It was at the height of the Civil War, on October 3, 1863, following a key Union victory at Gettysburg, that President Abraham Lincoln made November 26 the official national holiday. “I do, therefore, invite my fellow-citizens in every part of the United States, and also those who are at sea, and those who are sojourning in foreign lands, to set apart and observe the last Thursday of November next as a Day of Thanksgiving and Prayer to our beneficent Father who dwelleth in the heavens.”
Years ago, when I was working as an op-ed editor at the Wall Street Journal, I edited this lovely essay by Boris Fishman, an immigrant from the Soviet Union making Thanksgiving in the same spot the Pilgrims once did. Read it here.
As an unenthusiastic turkey eater, I loved this window, care of Sam Sifton, into alternative holiday cuisine and the way Americans across the country make the holiday their own.
This essay, by the wonderful Caitlin Flanagan, is not technically about Thanksgiving. It’s about getting old. But it’s also about family and the comfort of being seen by the people who truly know you. (And sometimes it’s impossible to go home. Joan Didion knew that.)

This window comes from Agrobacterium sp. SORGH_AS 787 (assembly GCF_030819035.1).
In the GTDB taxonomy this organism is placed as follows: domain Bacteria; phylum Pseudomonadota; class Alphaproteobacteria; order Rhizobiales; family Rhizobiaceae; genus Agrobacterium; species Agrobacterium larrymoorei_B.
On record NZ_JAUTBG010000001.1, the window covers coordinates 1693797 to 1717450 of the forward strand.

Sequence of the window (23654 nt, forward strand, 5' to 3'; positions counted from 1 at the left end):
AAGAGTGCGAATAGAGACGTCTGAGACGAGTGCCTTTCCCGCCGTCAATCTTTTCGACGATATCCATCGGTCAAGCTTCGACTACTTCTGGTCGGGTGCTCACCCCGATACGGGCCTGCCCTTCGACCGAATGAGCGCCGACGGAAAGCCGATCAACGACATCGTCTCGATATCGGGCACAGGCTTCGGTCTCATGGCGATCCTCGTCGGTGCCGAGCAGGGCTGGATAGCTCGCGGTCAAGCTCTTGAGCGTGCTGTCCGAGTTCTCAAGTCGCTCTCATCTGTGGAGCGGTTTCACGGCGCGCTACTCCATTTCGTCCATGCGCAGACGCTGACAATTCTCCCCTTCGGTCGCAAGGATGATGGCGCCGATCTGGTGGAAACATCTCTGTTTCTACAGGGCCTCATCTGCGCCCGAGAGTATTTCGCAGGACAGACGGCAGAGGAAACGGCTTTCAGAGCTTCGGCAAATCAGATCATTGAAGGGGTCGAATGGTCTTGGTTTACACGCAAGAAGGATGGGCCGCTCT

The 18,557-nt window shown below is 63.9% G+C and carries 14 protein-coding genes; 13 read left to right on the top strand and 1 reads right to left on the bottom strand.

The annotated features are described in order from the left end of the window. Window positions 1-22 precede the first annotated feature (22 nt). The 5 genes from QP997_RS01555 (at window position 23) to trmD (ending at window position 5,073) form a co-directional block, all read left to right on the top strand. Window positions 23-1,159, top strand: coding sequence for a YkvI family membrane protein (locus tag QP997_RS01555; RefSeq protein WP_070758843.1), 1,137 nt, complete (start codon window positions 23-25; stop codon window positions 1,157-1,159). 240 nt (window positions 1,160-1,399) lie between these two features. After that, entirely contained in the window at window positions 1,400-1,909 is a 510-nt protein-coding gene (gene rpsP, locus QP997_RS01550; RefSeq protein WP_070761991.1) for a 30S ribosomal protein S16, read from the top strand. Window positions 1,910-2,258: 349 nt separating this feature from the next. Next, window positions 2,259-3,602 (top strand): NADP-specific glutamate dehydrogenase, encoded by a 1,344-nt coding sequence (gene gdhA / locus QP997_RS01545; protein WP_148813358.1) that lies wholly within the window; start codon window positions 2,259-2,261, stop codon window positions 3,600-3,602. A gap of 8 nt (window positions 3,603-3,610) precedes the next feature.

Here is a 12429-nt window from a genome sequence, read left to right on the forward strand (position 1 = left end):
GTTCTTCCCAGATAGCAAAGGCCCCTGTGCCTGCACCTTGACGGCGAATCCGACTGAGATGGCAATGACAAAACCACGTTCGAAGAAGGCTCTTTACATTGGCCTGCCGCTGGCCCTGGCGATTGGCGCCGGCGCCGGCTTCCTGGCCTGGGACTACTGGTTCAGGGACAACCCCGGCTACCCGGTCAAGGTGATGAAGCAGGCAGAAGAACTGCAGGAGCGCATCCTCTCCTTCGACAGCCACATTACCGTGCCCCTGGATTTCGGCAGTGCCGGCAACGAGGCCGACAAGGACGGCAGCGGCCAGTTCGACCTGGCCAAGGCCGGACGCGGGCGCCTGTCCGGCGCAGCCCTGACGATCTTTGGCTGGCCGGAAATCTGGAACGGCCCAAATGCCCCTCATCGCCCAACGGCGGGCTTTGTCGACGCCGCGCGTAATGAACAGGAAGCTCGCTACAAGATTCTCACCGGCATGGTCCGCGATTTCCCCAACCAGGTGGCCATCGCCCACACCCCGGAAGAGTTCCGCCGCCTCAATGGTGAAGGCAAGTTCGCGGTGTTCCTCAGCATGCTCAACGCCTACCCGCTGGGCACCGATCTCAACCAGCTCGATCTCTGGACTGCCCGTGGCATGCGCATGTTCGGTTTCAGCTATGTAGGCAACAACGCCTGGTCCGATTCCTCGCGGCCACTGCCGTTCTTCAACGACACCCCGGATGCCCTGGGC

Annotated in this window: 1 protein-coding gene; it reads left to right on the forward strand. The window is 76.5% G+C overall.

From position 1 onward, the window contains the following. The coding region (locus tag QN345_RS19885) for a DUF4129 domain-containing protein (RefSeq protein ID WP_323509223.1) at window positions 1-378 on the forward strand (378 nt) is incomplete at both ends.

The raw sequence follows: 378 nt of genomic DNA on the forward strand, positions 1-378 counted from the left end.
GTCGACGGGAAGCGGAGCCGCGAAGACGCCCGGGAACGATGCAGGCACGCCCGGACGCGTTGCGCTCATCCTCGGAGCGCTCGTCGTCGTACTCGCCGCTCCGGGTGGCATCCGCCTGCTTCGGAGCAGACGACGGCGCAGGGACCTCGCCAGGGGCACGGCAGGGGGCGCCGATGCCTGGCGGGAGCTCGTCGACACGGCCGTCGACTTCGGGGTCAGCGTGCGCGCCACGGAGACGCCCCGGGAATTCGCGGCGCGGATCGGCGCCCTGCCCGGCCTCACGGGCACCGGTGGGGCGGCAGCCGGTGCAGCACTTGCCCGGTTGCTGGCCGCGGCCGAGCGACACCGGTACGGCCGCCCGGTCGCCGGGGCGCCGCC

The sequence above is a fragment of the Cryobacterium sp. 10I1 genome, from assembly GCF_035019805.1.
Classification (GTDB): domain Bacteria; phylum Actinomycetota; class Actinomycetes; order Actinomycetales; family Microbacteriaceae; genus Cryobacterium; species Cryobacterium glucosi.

How can we cultivate gratitude? Stanford neuroscientist Andrew Huberman explains the science of feeling thankful. The late Rabbi Jonathan Sacks was also interested in this theme.
Walt Whitman wrote this little ditty in the Philadelphia Press on the occasion of Thanksgiving 1884.
Since 1961, the WSJ editorial board has printed two editorials on Thanksgiving. One is a 1620 account of the first Thanksgiving. The second is called “And the Fair Land.” This remains true decades after its first printing:
But we can all remind ourselves that the richness of this country was not born in the resources of the earth, though they be plentiful, but in the men that took its measure. For that reminder is everywhere—in the cities, towns, farms, roads, factories, homes, hospitals, schools that spread everywhere over that wilderness.
We can remind ourselves that for all our social discord we yet remain the longest enduring society of free men governing themselves without benefit of kings or dictators. Being so, we are the marvel and the mystery of the world, for that enduring liberty is no less a blessing than the abundance of the earth.
And, for dessert, here’s the great Roz Chast: